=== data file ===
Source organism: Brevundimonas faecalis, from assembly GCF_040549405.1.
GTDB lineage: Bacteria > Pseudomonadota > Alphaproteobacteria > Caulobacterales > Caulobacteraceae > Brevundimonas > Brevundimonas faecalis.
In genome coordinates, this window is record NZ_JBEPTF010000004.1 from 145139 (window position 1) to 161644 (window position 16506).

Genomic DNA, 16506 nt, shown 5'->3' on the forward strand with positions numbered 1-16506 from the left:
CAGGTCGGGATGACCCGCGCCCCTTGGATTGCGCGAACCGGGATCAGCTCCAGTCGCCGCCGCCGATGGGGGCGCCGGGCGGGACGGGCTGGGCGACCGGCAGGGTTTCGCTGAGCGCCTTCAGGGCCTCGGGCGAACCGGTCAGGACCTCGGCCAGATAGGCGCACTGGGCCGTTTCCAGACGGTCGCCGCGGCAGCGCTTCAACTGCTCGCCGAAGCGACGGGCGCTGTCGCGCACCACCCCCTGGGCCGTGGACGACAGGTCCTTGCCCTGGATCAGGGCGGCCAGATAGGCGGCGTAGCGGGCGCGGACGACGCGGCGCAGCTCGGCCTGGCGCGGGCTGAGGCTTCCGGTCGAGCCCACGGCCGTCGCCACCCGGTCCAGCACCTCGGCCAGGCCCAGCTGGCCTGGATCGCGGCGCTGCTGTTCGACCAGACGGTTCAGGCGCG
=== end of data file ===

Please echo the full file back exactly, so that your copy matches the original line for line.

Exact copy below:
Source organism: Brevundimonas faecalis, from assembly GCF_040549405.1.
GTDB lineage: Bacteria > Pseudomonadota > Alphaproteobacteria > Caulobacterales > Caulobacteraceae > Brevundimonas > Brevundimonas faecalis.
In genome coordinates, this window is record NZ_JBEPTF010000004.1 from 145139 (window position 1) to 161644 (window position 16506).

Genomic DNA, 16506 nt, shown 5'->3' on the forward strand with positions numbered 1-16506 from the left:
CAGGTCGGGATGACCCGCGCCCCTTGGATTGCGCGAACCGGGATCAGCTCCAGTCGCCGCCGCCGATGGGGGCGCCGGGCGGGACGGGCTGGGCGACCGGCAGGGTTTCGCTGAGCGCCTTCAGGGCCTCGGGCGAACCGGTCAGGACCTCGGCCAGATAGGCGCACTGGGCCGTTTCCAGACGGTCGCCGCGGCAGCGCTTCAACTGCTCGCCGAAGCGACGGGCGCTGTCGCGCACCACCCCCTGGGCCGTGGACGACAGGTCCTTGCCCTGGATCAGGGCGGCCAGATAGGCGGCGTAGCGGGCGCGGACGACGCGGCGCAGCTCGGCCTGGCGCGGGCTGAGGCTTCCGGTCGAGCCCACGGCCGTCGCCACCCGGTCCAGCACCTCGGCCAGGCCCAGCTGGCCTGGATCGCGGCGCTGCTGTTCGACCAGACGGTTCAGGCGCG